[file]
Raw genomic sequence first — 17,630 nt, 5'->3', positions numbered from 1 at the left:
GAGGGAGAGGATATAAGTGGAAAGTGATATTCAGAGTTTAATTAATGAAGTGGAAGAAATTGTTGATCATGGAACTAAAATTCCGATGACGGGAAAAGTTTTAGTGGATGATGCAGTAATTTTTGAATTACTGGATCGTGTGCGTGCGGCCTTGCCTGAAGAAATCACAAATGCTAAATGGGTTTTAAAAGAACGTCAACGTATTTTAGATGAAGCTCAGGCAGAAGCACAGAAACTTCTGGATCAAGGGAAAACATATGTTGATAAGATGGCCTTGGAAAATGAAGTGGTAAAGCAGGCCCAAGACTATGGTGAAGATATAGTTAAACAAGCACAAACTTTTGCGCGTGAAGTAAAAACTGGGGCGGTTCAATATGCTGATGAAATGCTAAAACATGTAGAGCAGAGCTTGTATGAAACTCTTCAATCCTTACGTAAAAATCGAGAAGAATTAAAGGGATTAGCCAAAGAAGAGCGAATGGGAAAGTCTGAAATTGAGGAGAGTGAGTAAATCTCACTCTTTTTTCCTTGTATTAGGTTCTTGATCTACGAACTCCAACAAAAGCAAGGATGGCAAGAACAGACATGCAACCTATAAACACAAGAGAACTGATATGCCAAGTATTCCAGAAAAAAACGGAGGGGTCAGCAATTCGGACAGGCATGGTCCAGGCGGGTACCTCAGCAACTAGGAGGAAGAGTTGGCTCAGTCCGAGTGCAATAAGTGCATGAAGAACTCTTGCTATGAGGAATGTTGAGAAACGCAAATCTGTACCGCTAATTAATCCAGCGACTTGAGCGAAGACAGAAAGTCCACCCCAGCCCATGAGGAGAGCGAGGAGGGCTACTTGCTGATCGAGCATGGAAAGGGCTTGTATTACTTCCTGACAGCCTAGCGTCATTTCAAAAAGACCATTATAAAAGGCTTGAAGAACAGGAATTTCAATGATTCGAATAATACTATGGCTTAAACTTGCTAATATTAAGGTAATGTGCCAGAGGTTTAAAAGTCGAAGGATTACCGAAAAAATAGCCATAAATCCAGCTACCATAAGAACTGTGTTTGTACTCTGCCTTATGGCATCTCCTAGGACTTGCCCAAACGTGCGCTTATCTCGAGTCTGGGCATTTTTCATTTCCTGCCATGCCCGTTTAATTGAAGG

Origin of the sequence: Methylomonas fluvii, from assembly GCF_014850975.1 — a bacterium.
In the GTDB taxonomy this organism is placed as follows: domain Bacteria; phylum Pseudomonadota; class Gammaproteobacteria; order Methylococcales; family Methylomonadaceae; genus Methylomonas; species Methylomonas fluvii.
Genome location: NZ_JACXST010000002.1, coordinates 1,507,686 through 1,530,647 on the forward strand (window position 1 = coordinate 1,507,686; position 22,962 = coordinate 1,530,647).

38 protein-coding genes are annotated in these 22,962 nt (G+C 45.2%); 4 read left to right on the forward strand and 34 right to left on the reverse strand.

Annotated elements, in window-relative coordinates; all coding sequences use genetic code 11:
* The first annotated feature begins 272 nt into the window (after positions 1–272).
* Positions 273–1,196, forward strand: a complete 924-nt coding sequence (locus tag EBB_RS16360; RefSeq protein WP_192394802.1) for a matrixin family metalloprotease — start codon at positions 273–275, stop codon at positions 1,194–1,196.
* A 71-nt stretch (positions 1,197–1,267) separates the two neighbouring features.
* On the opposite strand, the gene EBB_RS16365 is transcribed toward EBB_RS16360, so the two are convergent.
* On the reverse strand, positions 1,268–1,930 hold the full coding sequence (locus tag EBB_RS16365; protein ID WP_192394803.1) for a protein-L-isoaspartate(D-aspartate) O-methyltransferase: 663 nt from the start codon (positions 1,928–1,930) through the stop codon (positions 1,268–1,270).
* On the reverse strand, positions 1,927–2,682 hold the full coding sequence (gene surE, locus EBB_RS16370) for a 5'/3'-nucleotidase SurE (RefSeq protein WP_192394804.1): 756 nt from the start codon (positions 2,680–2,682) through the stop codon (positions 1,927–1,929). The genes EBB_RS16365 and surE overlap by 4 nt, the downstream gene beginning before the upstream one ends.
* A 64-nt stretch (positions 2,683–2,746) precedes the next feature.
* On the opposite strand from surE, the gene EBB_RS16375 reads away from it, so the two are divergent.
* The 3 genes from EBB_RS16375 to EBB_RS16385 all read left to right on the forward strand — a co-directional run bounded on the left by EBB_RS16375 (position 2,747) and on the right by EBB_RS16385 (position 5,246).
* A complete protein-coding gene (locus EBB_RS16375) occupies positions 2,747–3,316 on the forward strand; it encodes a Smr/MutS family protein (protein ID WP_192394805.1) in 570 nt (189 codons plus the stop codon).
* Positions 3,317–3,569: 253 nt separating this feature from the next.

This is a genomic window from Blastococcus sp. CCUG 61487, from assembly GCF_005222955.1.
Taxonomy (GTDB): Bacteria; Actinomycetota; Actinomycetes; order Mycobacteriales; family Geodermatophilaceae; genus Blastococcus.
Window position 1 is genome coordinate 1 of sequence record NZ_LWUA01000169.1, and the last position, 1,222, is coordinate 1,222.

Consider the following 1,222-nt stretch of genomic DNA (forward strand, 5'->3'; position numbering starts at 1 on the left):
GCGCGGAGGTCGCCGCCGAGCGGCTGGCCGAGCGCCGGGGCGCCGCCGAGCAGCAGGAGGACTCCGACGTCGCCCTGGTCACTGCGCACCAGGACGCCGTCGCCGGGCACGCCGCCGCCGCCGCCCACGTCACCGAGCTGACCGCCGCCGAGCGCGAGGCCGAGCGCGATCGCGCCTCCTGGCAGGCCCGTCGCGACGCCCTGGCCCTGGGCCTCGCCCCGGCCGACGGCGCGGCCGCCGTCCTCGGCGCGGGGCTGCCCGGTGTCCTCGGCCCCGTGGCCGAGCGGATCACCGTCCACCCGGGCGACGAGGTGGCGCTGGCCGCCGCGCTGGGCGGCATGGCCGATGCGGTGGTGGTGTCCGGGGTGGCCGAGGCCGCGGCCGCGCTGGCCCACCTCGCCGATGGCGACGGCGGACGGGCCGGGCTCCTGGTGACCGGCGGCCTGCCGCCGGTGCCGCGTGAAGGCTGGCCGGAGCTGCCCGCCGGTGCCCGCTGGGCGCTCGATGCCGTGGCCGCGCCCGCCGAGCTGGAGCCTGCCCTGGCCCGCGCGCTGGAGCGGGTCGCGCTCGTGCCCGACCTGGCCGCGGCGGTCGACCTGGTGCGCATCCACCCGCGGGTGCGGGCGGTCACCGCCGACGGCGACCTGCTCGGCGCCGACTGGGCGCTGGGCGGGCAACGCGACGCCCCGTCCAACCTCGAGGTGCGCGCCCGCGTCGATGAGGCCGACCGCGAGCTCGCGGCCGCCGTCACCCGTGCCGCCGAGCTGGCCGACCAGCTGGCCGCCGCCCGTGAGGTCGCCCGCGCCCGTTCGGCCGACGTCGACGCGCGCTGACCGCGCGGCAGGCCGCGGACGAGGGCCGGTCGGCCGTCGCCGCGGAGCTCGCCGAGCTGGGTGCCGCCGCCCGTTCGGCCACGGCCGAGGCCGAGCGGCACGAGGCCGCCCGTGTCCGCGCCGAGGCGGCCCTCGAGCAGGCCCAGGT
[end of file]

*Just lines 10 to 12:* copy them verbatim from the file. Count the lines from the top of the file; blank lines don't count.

* A 71-nt stretch (positions 1,197–1,267) separates the two neighbouring features.
* On the opposite strand, the gene EBB_RS16365 is transcribed toward EBB_RS16360, so the two are convergent.
* On the reverse strand, positions 1,268–1,930 hold the full coding sequence (locus tag EBB_RS16365; protein ID WP_192394803.1) for a protein-L-isoaspartate(D-aspartate) O-methyltransferase: 663 nt from the start codon (positions 1,928–1,930) through the stop codon (positions 1,268–1,270).